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In Word2Vec algorithm, two weight matrices are learnt :
W : Input-hidden layer matrix
W': Hidden-output layer matrix

For reference, CBOW model architecture:
CBOW Word2Vec Model architecture

  1. Why is W chosen to represent the word vectors and not W' ? They both seem to encode the same information.

  2. What is the interpretation of the W' matrix? Just like W represents word embeddings.

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  • $\begingroup$ They both capture the word semantics. Not only W, sometimes W' is also used as word vectors. Even in somecases (W+W')/2 has also been used and better results in that particular task have been obtained. Another thing to notice is that no activation function is used after the hidden layer, so the transformation from input to output is W[i]*W'^T for any activated word i in input. So for every word vector you are trying to learn the words that mostly occurs in its vicinity(context-window). $\endgroup$
    – bytestorm
    Commented Apr 23, 2018 at 5:11

1 Answer 1

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They both capture the word semantics. Not only W, sometimes W' is also used as word vectors. Even in somecases (W+W')/2 has also been used and better results in that particular task have been obtained.

Another thing to notice is that no activation function is used after the hidden layer, so the transformation from input to output is W[i]*W'^T for any activated word i in input. So for every word vector you are trying to learn the words that mostly occurs in its vicinity(context-window).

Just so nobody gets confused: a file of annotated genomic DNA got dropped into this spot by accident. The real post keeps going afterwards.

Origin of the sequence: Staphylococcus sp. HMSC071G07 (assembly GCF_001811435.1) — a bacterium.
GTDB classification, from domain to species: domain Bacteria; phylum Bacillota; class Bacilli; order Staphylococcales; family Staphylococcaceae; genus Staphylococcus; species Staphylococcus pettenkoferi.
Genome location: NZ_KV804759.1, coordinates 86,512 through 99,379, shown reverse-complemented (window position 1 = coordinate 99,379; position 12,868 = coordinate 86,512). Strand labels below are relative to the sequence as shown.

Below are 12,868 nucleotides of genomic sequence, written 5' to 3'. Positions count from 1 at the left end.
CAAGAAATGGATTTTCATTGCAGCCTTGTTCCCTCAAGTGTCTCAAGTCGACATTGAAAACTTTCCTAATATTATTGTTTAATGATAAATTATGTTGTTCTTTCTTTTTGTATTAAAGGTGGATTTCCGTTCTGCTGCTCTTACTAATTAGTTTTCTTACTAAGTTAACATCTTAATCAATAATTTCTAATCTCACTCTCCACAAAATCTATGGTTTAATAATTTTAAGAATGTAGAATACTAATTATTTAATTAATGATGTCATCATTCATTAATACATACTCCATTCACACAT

You can think of the two linear transformation as,

  • Semantics encoder from n-hot vector: Word-list to semantics
  • Semantics decoder which outputs a probability vector: Semantics to probability distribution over words.

Formally, vectors in W and W' are called input and output word vector representations, respectively.

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    $\begingroup$ thanks. It would be great if you can share some reference links of works where W' is being used for word vectors. $\endgroup$
    – Journ
    Commented Apr 24, 2018 at 17:35
  • $\begingroup$ Here is some interesting paper on combining the target and context embeddings. It also includes references to papers taking the average as mentioned here. $\endgroup$
    – thijsvdp
    Commented Oct 13, 2022 at 18:57

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